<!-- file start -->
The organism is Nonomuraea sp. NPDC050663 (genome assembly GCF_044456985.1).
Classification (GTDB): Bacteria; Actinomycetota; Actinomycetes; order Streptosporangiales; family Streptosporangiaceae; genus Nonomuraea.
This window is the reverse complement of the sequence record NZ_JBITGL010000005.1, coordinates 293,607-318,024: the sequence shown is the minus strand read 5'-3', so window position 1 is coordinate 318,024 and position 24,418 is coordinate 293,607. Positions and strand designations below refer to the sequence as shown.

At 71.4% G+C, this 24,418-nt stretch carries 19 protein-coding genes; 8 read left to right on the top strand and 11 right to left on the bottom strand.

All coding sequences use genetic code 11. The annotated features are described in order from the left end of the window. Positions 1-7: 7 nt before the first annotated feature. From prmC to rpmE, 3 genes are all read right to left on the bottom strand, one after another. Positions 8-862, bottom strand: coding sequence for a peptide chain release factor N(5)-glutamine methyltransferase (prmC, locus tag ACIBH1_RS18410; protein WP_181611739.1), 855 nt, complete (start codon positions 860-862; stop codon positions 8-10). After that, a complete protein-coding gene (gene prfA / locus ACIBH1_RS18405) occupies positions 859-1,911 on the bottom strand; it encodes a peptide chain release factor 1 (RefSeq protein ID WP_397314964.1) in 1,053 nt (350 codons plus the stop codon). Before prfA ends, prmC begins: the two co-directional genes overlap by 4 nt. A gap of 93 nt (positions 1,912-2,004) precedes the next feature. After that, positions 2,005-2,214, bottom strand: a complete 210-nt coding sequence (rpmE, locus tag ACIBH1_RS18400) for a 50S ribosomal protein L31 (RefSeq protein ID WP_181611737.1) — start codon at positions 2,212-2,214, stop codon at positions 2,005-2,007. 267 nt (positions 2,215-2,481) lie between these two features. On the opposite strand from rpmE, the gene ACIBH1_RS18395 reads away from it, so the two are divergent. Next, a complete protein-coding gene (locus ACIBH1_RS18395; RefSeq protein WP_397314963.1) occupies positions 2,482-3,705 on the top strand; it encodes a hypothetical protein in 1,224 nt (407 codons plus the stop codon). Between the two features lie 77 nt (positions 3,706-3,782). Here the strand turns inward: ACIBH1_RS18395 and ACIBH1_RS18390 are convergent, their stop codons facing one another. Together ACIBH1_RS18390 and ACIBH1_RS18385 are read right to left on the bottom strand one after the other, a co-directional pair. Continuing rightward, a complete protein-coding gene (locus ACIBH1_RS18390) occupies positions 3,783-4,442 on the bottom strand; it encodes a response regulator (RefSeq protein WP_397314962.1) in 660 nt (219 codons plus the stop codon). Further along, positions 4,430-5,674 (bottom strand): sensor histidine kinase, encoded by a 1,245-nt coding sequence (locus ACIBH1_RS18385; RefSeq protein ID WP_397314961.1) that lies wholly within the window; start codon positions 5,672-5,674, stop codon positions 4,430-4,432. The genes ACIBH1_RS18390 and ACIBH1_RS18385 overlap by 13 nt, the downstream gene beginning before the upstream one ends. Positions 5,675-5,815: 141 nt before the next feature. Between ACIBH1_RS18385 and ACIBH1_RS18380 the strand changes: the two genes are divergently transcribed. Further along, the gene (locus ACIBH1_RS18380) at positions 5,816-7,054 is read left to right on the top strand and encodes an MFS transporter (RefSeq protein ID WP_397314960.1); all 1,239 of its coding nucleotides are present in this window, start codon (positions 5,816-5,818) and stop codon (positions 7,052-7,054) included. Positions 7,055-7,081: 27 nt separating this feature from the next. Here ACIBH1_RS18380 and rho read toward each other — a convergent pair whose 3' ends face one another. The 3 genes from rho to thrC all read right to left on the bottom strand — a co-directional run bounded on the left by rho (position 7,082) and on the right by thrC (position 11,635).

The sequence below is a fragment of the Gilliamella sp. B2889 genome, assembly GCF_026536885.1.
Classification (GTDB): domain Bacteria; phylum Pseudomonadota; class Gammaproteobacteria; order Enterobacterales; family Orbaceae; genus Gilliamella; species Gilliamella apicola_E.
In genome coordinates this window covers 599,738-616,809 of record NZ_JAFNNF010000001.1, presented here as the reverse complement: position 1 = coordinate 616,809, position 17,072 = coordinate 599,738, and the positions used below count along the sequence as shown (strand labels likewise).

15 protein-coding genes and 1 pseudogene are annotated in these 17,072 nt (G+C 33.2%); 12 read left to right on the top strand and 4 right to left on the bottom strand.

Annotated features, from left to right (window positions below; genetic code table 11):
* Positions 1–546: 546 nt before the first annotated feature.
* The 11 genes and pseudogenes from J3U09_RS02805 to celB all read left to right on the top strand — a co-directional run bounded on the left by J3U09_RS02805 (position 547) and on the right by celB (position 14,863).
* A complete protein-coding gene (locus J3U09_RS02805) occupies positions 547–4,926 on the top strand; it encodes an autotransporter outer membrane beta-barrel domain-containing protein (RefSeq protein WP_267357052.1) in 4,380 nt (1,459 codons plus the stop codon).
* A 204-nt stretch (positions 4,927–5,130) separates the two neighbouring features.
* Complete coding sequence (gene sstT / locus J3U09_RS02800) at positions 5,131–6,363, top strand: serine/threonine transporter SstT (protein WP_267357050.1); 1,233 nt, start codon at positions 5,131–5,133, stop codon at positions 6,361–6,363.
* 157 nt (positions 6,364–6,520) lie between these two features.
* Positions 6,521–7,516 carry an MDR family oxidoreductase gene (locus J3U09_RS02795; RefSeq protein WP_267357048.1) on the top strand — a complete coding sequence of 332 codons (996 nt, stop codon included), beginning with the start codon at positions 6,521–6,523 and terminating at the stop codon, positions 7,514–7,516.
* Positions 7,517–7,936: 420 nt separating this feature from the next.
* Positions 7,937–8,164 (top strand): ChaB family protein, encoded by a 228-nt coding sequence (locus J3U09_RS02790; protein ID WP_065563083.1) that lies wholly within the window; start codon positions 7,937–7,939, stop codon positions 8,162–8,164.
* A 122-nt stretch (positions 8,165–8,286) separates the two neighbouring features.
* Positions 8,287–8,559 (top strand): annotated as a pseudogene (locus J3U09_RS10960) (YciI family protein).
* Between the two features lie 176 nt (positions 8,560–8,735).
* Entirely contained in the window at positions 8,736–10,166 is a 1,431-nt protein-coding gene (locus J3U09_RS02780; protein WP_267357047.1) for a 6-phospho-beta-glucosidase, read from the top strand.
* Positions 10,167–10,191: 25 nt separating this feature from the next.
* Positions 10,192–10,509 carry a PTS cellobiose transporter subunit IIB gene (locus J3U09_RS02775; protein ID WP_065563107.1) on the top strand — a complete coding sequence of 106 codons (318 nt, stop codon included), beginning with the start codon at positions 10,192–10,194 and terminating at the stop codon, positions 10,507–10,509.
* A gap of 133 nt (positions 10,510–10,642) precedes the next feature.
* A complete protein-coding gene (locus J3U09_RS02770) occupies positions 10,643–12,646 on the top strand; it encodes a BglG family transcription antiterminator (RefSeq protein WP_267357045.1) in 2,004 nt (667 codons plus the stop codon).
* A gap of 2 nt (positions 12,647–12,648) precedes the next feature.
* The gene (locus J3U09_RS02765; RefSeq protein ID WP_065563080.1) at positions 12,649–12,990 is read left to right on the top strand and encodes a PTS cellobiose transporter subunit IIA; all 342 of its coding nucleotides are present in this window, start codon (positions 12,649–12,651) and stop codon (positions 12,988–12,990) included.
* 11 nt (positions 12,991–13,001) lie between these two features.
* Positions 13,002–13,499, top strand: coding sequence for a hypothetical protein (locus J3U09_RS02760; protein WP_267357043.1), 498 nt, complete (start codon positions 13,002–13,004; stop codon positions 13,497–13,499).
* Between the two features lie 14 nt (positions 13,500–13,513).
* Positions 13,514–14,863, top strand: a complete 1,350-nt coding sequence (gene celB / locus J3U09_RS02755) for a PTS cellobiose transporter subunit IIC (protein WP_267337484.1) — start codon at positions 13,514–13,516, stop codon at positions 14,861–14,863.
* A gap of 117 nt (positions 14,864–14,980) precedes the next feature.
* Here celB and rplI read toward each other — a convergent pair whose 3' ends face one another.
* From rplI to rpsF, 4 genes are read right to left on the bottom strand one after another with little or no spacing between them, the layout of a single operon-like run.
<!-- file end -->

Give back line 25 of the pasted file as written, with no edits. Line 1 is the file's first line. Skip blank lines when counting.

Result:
* Positions 10,192–10,509 carry a PTS cellobiose transporter subunit IIB gene (locus J3U09_RS02775; protein ID WP_065563107.1) on the top strand — a complete coding sequence of 106 codons (318 nt, stop codon included), beginning with the start codon at positions 10,192–10,194 and terminating at the stop codon, positions 10,507–10,509.